How to Display Popup Message with Task Scheduler in Windows 10

Using task scheduler, you can display timely messages using pop-up windows. These popup messages are useful for quick alerts and information. Follow the below steps to know how to display popup message in Windows 10.

In Windows 7, task scheduler has a neat feature called “Display a Message”. Using this feature, you can make the task scheduler to show a message using a simple pop-up window.

However, starting from Windows 8, Microsoft deprecated both the “Display a Message” and “Send an Email” features. If you try to use any of the deprecated features, it will show “The task definition uses a deprecated feature” error.

Win10 display message task scheduler - task scheduler display message error

The good thing is, there is a workaround which lets you use the task scheduler to show a quick message on a scheduled time or event. Without further ado, let me show you how.

Show Popup Message with Task Scheduler

1. Open the task scheduler by searching for “Task Scheduler” in the start menu.

Win10 display message task scheduler - open task scheduler

2. In the task scheduler, click on the “Create Basic Task” option appearing on the right sidebar.

Win10 display message task scheduler - select create basic task option

3. Now, enter a new title and description for the task and click on the “Next” button.

Win10 display message task scheduler - name the task

4. Here, select when the task needs to start. In my case, I want the message to appear as soon as the system starts. So, I selected “When the computer starts” option. You can select any trigger you want.

Note: Depending on the option you choose, you might need to configure additional options. For example, if you choose the Daily option, you need to select a time to display the message.

Win10 display message task scheduler - select trigger

5. After selecting a proper trigger, select “Start a program” option and click “Next”. We are going to use Command Prompt/PowerShell to display the message window.

Win10 display message task scheduler - select start a program

6. In this window, fill in the blank fields as below. If you want to use the command prompt, follow the command prompt method. For PowerShell, follow the PowerShell method.

Command Prompt:

  • Program/Script — msg
  • Arguments — * Replace_With_Your_Message

Don’t forget to replace “Replace_With_Your_Message” with your actual message.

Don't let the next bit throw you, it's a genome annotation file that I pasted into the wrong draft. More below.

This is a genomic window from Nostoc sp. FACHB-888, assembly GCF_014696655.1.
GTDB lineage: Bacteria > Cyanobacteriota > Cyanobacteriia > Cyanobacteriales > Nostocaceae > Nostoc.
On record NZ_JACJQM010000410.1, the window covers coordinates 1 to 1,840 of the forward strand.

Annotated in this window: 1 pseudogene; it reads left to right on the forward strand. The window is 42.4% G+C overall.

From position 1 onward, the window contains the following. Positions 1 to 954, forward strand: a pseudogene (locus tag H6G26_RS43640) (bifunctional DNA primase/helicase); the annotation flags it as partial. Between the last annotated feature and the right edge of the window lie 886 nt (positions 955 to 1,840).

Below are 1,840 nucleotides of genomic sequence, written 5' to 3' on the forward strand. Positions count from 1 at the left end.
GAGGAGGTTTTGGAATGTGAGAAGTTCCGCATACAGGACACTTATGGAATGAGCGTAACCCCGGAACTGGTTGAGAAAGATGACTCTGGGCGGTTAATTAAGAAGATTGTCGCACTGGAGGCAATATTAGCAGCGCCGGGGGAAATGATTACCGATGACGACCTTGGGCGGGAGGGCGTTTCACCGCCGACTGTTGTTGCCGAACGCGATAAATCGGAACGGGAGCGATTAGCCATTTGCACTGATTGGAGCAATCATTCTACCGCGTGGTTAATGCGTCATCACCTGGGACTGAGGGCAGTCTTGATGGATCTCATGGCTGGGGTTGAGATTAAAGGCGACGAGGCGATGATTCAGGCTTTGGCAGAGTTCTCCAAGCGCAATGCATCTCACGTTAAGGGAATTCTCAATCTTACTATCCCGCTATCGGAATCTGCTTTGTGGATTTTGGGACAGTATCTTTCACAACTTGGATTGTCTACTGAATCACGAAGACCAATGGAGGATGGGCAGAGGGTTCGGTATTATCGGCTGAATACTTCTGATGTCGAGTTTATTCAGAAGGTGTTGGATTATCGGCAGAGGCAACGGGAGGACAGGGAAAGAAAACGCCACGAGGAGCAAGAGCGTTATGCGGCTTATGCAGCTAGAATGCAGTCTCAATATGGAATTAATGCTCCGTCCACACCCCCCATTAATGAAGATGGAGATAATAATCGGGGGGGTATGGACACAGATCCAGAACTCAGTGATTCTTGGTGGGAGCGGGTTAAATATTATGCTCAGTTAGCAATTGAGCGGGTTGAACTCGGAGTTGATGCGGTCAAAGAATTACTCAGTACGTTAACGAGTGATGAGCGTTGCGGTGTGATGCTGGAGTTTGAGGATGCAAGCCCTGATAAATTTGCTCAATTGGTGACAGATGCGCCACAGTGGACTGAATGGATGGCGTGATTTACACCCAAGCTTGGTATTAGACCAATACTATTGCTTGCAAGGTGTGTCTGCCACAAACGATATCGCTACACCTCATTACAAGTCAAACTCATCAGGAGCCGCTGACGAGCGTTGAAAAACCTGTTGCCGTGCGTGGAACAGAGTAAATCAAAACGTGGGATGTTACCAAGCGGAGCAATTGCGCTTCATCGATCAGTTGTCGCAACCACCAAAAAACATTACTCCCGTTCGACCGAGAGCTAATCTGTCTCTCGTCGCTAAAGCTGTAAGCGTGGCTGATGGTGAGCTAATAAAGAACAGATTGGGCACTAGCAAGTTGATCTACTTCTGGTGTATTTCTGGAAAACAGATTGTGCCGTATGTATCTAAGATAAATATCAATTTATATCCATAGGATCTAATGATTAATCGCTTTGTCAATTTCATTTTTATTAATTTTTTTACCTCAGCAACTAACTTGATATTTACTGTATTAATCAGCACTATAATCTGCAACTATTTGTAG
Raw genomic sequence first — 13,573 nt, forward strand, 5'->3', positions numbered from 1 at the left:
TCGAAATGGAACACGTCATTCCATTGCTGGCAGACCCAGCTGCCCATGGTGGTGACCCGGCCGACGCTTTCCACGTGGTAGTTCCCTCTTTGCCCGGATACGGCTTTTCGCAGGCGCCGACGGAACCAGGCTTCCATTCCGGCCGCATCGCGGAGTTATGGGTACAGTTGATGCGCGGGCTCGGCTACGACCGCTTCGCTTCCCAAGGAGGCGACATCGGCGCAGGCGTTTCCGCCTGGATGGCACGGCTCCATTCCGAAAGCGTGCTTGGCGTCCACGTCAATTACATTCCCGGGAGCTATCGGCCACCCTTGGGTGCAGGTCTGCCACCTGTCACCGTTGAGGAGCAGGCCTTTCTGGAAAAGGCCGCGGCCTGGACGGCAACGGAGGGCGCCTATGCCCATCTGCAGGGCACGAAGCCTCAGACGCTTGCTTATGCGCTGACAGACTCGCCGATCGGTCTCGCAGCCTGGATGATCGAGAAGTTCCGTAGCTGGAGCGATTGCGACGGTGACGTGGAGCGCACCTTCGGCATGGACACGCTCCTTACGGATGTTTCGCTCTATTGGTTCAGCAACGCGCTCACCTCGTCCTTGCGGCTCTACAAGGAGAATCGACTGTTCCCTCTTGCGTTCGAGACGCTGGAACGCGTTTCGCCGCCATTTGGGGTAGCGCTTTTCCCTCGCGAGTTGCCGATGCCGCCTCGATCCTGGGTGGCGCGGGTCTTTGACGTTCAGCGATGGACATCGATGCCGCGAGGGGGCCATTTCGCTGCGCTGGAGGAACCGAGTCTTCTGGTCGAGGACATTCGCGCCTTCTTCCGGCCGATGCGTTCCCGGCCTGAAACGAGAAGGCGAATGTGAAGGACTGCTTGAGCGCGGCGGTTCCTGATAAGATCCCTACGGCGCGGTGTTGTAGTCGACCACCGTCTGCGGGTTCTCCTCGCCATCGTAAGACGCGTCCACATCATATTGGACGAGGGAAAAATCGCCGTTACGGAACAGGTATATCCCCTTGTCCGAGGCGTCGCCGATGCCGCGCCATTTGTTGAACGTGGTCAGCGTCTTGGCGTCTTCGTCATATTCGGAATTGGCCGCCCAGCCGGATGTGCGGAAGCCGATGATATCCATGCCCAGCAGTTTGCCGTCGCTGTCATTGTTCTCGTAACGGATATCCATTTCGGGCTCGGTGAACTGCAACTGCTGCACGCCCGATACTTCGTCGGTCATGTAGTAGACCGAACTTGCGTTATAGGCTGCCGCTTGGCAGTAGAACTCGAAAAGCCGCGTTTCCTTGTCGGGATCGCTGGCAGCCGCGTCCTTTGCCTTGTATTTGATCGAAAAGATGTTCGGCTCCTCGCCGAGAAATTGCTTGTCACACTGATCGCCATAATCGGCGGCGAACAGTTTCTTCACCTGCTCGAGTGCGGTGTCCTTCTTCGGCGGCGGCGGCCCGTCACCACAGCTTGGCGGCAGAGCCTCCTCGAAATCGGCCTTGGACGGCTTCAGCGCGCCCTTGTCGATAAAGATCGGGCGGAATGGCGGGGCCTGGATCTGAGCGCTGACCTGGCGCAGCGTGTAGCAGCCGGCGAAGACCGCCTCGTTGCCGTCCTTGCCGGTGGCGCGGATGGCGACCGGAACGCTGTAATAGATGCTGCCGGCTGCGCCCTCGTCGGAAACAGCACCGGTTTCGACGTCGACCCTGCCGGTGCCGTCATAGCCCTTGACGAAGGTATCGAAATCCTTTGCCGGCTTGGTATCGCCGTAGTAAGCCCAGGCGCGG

Important: Don’t remove * in front of the message in the Arguments field.

Win10 display message task scheduler - fill program fields command prompt

PowerShell:

  • Program/Script — powershell
  • Argument — Enter the below command
-WindowStyle hidden -Command "& {[System.Reflection.Assembly]::LoadWithPartialName('System.Windows.Forms'); [System.Windows.Forms.MessageBox]::Show('Relace_With_Your_Message','Message_Title')}"

Don’t forget to replace “Replace_With_Your_Message” with your actual message and “Message_Title” with a title. The title appears on the window title bar.

Click the “Next” button to continue.

Win10 display message task scheduler - fill program fields powershell

7. In the Summary window, click on the “Finish” button to complete the task creation process.

Win10 display message task scheduler - finish task creation

8. After creating the task, we can verify it is working or not. To do that, select the “Task Scheduler Library” option on the right panel, find the task you just created in the middle panel, right-click on it and select “Run”.

Win10 display message task scheduler - run task

9. If everything goes properly, you should see a popup window with your message in it.

Command Prompt:

Win10 display message task scheduler - command prompt message window

PowerShell:

Win10 display message task scheduler - powershell message window

From now on the task scheduler will display the popup message window according to your scheduled trigger. In my case, the popup window will appear as soon as I start and log into my system. If you want to, you can also delay start the task in task scheduler.

Wrapping Up

That is all. It is that simple to show a popup message in Windows 10 using a built-in tool like Task Scheduler. Comment below if you are stuck or facing issues with the above procedure. I will help as much as possible.

Here are some other task scheduler tips you might like:

11 thoughts on “How to Display Popup Message with Task Scheduler in Windows 10”

  1. Avatar for Florian

    Copy this to notepad++:

    msgbox “My “& vbLf & vbLf & “message text with two line feeds”, vbExclamation OR vbSystemModal, “Message title”

    and save it with ending .vbs
    Convert to ANSI for Umlaute and special characters to show correctly.

    In task scheduler chose script in Program/script field.

    Always on top, no powershell flicker, title can be defined. Enjoy!

    Florian

    1. Avatar for Mike

      Hi Florian,
      interesting alternative!
      Script on its own works fine, however when I add it to task scheduler and run it it asks me “how do you want to open this file”
      Any idea why it does that

  2. Avatar for Jeremy Koons

    The MSG method works great, but is there a way to keep the message on the screen and not disappear after 1 minute?

  3. Avatar for Priyamtheone

    @Jeremy Koons: You need to cancel the timeout of the message in order to do that. Setting the timeout to 0 will actually do that. Try using the following command:

    * /time:0 Hello World!

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